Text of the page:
Employer Balancing Act: Australians Smoke & Drink Less but

AOD testing Australia wideRoy Morgan Research found during a study that 3 out of 5 Australians are now over eight or obese, despite smoking less and reducing alcohol consumption. What’s an employer to do? Sometimes it seems like it is impossible to win at times. One thing improves, and the situation gets worse in another area. It can be difficult to interpret the mixed signals that statistics deliver, but the message is clear that workplace drug and alcohol education should be integrated with wellness programs.

The Chief Executive of Roy Morgan, Michele Levine, explained the study conducted on the status of the nation’s healthy. The study found that less alcohol is being consumed (good news), the number of people smoking has declined (good news), but more Australians are overweight (bad news) and experiencing anxiety (bad news). The three out of five Australians who are overweight with a body mass index of over 25 are more likely to suffer health effects like high blood pressure, heart disease, and diabetes.1

Health AND Safety Go Hand-in-Han

Maintaining a safe workplace is an excellent principle, but it requires the ability to balance all the factors that influence health and safety. Drugs and alcohol in the workplace are dangerous for many obvious reasons. For example, approximately 10 percent of workplace deaths and 20-25 percent of workplace accidents are related to drug and alcohol use. However, drugs and alcohol also increase the chances of one worker verbally or physically abusing one or more coworkers. General statistics show that 1 in 4 Australian employees have been verbally abused by an alcohol user, and 1 out of 50 have been physically abused by someone using illicit drugs.2

Drug and alcohol users and smokers are more likely to experience medical problems and call in sick. They drive up health care costs which directly impacts the employer. When people are overweight, some of the same issues are at play. People who are overweight are more likely to take sick days or develop expensive health conditions or get fatigued easier. They tend to have less flexibility, which can impact their ability to do their job. It was estimated that the 2010 cost to Australia associated with people being overweight and obese was $21 billion, a number likely to have grown by now.3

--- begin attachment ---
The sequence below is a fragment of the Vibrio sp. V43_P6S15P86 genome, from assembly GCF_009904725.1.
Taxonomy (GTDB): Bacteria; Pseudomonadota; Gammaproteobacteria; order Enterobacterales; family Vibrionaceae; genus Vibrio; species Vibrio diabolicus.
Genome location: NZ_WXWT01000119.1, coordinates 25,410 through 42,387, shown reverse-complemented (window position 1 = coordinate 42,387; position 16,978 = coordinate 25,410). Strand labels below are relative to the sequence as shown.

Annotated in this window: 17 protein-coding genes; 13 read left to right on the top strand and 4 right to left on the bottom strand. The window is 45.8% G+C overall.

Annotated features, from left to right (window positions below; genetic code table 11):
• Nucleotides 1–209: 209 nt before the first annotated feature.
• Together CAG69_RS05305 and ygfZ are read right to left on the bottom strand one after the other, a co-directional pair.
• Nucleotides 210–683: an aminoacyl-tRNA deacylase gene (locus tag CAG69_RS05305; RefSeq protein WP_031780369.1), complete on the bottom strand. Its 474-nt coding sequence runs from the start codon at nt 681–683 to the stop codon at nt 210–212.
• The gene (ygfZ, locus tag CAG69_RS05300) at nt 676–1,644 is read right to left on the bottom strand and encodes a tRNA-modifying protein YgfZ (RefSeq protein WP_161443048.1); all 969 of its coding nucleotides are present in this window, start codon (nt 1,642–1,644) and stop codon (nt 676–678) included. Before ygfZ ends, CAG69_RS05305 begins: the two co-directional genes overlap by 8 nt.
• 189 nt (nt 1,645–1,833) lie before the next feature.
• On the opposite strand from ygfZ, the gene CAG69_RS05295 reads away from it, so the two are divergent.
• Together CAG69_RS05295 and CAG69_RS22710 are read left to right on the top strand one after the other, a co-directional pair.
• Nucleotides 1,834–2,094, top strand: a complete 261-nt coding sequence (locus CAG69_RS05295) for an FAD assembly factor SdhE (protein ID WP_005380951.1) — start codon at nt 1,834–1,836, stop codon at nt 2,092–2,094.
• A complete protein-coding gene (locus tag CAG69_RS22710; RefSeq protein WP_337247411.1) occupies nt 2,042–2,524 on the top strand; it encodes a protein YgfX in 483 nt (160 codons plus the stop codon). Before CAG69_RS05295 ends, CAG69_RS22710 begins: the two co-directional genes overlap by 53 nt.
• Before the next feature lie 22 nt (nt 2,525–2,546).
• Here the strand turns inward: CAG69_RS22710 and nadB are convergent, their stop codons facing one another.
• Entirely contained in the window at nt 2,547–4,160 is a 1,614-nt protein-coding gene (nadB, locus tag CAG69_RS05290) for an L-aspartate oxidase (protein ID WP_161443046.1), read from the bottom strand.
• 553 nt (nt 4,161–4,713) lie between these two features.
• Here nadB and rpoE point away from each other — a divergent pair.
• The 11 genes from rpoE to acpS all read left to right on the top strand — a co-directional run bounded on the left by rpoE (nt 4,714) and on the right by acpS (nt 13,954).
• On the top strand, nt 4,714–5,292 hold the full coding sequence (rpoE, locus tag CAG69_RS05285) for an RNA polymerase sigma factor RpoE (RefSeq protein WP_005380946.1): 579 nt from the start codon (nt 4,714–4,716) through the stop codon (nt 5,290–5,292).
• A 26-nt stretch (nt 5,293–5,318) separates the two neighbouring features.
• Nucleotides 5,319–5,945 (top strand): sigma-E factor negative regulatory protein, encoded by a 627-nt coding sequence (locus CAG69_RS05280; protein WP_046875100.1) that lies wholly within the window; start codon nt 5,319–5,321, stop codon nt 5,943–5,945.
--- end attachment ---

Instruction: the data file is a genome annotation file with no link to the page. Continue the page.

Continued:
Fit For Duty Includes Fitness

What is an employer to do to balance all the factors that go into a safe workplace? Testing for drugs and alcohol is one strategy for maintaining a healthy and safe workplace. But being overweight and developing associated problems like high blood pressure and lack of flexibility impact worker safety too. Fit for work is influenced by multiple factors that includes drug/alcohol use, physical fitness, emotional distress, and fatigue.

Mediscreen can help employees better understand the consequences of lifestyle choices by providing them with health snapshots of their health status in critical areas like blood pressure, cholesterol level, lung airflow, and BMI. A wellness program coupled with a random drug and alcohol testing program gives employers the assurance they are going the extra step to maintain safe and more productive workplaces.


  1.  Rachael Brown, “Australians smoking and drinking less, but getting fatter and more anxious: report,” ABC News Australia, (9 July 2014), Retrieved at
  2. Andrew Ermer, Manager, “Managing Drugs and Alcohol in the Workplace,” National Construction Services – Australian Industry Group – presentation to Australian Government, Department of Employment, Office of the Federal Safety Commissioner (n.d.), Retrieved at
  3. “Australia’s obesity costs blow out to $21 billion,” The University of Sydney, (3 March 2010), Retrieved at
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